Alan Wojcik: What level of interaction did you have with Eric Bischoff and was he the big jerk he’s made out to be by former employees?
Scott Hudson: I spoke earlier about my first conversation with Eric. I have nothing but high praise for Eric personally and professionally. During my time with WCW I was a part-time employee so my view of him as an employee may be skewed but he was a great boss to me. He treated me with respect and I never had a cross word with him. He also takes a lot of heat for what happened to WCW and, admittedly, he deserves some. But he admits that himself.
He was (and is) a great idea man. He was always thinking of the big picture. The nWo angle and its permutations (good and bad) were his. He knew he had lightning in a bottle and, more importantly, knew how to manage it.
As an analogy, compare the nWo angle to the WWFâ<80><99>s invasion angle. Basically the same overarching storyline with a different cast of characters. Why did the nWo succeed so wildly and the invasion crash and burn after a month? Because of the difference between Eric Bischoff and Vince McMahon as people. Eric always had the best interest of the company and the business at heart while Vince cared about Vince and nothing else. But, as we sit here, the WWE is still around and Eric is producing non-wrestling TV. You cannot ignore that. Regardless, I trust Eric and would work with him again in a minute.
Alan Wojcik: The WCW locker room at that time had several factions due to Hulk Hogan, Ric Flair, Bill Goldberg, Lex Luger, Sting, Kevin Nash and Kevin Sullivan being part of it. Did you interact with any of these superstars and what kind of politics did you witness?
Scott Hudson: I interacted with all of them at the live events but not otherwise. Honestly, I had WAY to many responsibilities to hang out with the guys other than at the buildings or the hotel bar. Obviously there were very fractious factions within WCW but my only exposure to them was in the product we put out. I purposefully insulated myself from those shenanigans and life in WCW was much easier.
Alan Wojcik: Many people called Bill Goldberg a “Steve Austin ripoff” but no one can deny he was at the right place at the right time. What did you think of the Goldberg undefeated streak that ended at the hands of Kevin Nash, Scott Hall and a cattle prod?
Scott Hudson: There is a misconception that when the nWo angle died – WCW died. Not true at all. We had a really hot commodity in Bill Goldberg and his undefeated streak (an idea hatched by Mike Tenay) gave us a soft landing following the nWo crash. We should have ridden the Goldberg storyline for at least another 6 months or maybe even a year. WCW remained hot and so did Goldberg. The end of the streak, in my opinion, is what killed WCW creatively. Not so much that is was SO popular, but that we had nothing underneath except great workers to fill out the card. No â<80><9c>big story.â<80> Eric and Vince tried several ideas (Millionaires Club vs. The New Blood among them) but nothing could kick-start the company again after we killed off Goldberg.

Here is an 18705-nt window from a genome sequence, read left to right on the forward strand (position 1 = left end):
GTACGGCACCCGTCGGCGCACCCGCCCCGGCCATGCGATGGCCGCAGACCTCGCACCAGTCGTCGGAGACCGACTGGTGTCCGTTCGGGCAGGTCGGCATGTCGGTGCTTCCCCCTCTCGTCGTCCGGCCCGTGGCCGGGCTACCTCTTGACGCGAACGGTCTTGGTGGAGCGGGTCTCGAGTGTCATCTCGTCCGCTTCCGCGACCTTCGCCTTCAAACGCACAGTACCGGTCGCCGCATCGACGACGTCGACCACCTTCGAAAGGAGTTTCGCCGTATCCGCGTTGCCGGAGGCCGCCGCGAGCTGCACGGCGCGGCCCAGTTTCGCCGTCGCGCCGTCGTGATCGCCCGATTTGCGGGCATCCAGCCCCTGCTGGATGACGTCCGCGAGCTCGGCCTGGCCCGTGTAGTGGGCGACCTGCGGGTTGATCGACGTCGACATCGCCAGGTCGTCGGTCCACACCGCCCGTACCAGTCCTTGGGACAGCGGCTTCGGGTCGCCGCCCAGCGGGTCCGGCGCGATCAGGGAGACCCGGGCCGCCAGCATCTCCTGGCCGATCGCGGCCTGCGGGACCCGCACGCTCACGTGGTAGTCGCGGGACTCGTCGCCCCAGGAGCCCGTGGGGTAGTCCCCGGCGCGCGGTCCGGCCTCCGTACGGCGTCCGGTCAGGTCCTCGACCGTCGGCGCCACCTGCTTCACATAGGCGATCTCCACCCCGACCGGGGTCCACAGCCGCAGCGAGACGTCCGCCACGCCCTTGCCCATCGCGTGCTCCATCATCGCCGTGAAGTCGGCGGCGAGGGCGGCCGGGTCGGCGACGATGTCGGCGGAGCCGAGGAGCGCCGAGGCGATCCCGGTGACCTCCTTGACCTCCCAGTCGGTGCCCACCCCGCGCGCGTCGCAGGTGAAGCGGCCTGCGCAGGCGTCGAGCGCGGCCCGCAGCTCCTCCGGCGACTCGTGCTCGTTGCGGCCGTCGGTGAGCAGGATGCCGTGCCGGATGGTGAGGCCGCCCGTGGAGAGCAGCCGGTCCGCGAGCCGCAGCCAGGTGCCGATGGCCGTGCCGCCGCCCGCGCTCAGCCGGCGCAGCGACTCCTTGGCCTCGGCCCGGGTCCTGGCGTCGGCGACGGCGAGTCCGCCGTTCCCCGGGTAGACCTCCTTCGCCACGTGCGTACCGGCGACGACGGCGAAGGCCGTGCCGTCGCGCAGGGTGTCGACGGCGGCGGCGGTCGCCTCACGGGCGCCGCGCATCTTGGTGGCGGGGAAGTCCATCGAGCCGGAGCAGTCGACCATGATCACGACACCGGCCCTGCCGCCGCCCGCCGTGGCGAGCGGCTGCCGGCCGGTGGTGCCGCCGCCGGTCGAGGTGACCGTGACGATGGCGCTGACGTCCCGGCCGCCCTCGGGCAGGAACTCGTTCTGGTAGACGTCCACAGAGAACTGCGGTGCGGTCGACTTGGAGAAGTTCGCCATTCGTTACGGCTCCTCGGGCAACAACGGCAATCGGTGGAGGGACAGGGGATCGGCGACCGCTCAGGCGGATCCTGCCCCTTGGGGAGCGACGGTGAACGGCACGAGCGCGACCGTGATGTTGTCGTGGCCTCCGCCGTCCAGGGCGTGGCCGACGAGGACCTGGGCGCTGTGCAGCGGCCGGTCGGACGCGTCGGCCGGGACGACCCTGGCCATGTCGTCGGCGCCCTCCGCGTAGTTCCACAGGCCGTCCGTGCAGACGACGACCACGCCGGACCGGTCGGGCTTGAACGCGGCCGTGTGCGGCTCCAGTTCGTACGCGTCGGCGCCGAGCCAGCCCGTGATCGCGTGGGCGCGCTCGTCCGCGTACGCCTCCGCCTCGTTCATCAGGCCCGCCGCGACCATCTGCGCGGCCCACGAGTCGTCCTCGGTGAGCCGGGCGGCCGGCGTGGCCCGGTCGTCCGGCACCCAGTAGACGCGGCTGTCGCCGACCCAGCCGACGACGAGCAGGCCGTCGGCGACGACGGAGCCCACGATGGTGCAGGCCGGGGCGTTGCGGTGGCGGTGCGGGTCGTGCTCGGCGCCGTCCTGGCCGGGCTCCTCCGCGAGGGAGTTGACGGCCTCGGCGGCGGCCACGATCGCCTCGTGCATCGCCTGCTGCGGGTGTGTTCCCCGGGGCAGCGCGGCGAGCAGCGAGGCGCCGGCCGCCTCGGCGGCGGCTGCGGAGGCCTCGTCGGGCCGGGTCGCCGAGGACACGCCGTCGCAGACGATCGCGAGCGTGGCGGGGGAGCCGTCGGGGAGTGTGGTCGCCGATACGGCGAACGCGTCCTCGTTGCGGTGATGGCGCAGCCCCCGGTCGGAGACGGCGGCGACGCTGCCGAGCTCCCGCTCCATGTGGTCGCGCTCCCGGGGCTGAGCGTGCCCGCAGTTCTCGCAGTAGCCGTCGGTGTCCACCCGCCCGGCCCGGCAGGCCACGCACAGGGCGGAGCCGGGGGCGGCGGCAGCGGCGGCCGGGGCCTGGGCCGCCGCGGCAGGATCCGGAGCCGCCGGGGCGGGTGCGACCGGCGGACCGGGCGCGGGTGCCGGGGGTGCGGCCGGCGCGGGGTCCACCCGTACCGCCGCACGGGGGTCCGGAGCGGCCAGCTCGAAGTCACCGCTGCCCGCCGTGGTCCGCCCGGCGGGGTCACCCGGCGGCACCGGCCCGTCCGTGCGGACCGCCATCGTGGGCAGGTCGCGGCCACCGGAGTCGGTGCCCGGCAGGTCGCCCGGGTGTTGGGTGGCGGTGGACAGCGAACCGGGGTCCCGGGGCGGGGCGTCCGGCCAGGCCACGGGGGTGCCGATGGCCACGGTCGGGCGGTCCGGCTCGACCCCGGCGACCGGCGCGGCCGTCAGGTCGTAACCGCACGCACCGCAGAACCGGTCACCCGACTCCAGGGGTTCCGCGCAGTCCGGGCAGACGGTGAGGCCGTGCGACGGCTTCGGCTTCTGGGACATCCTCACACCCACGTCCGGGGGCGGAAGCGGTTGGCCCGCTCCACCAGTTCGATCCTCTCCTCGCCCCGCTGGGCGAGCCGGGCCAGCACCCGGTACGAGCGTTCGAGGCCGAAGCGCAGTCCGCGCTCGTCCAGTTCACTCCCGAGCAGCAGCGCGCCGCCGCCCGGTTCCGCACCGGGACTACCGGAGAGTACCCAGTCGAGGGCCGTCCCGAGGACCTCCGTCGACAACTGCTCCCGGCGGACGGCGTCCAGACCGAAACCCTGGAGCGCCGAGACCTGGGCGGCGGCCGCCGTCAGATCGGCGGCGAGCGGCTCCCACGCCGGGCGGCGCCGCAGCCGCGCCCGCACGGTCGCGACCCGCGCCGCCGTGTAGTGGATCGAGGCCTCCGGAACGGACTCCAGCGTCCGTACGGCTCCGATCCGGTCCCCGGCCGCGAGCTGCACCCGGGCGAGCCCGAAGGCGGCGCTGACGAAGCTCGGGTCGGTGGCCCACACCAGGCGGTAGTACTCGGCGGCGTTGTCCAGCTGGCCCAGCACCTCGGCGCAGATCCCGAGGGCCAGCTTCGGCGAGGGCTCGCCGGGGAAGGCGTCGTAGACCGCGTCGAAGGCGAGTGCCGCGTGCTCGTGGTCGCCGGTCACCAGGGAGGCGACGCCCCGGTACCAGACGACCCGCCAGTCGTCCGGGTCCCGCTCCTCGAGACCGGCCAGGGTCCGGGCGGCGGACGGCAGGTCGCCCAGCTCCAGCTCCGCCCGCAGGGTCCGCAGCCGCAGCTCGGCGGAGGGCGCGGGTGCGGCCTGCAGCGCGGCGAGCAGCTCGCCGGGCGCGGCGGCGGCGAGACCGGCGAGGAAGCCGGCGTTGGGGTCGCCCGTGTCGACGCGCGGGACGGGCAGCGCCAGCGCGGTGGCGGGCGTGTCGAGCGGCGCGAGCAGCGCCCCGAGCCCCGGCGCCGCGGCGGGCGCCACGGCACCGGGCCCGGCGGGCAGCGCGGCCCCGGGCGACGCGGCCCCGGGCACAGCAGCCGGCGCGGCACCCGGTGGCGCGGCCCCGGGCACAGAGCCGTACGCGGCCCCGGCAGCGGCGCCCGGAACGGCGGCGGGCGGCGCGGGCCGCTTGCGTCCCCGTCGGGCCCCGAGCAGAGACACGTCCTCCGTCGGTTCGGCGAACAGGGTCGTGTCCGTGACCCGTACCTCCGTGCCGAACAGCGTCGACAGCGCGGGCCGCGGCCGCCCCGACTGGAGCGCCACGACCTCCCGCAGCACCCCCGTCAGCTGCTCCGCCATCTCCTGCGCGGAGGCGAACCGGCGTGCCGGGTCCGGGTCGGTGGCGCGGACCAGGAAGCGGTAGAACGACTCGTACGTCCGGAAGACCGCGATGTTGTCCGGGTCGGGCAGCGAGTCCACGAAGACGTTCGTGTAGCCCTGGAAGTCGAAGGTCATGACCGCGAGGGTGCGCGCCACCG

Even after the end of the streak, we continued to book Goldberg poorly so the downward spiral continued. It seems like nothing would have worked and, ultimately, nothing did.
Alan Wojcik: In the late 90’s the company changed directions several times in a short time span. How did things change when Vince Russo & Ed Ferrera came over from the WWF?
Scott Hudson: For me it changed dramatically. Vince and Ed were the ones who elevated me to â<80><9c>Nitro,â<80> albeit on the internet-only â<80><9c>Nitro Backstage Blastâ<80> with Chad Damiani and Jimmy Baron (loved working with both guys). I learned live television by doing a live webcast so when I was brought up to the TNT broadcast I was more than ready. Creatively I think Vince and Ed could have helped WCW thrive but there was one thing missing – a boss. In the WWF, they had Vince McMahon to tell them no. In WCW they had no one. So the crap they booked in the WWF ended up being tossed onto the streets of Stamford and never heard from again. The crap they booked in WCW ended up on â<80><9c>Thunder.â<80>
But, all in all, I have only respect for both Russo and Ferrara. We have seen over the last 10 years what Russo has done – some bad but mostly good. Ed seems to have vanished but his creativity is something wrestling could use again in a big way.
Alan Wojcik: What did you think of WCW’s attempt to enter moviemaking with the “Ready to Rumble” flick? Have you read anything about the new Mickey Rourke film “the Wrestler?”
Scott Hudson: â<80><9c>Ready to Rumbleâ<80> was a bad idea well-executed. If you watch it now its pretty damn entertaining. But considering we built our television around it for months and even â<80><9c>cross-promotedâ<80> David Arquette as the WCW World Champion – it sucked. Taken strictly as a NetFlix movie for a Friday night – its perfect. As a vehicle to support a wrestling company – it was terrorism.
Alan Wojcik: Mike Tenay is still working in wrestling as the voice of TNA Wrestling. Is he truly a professor of wrestling or is he a real good researcher?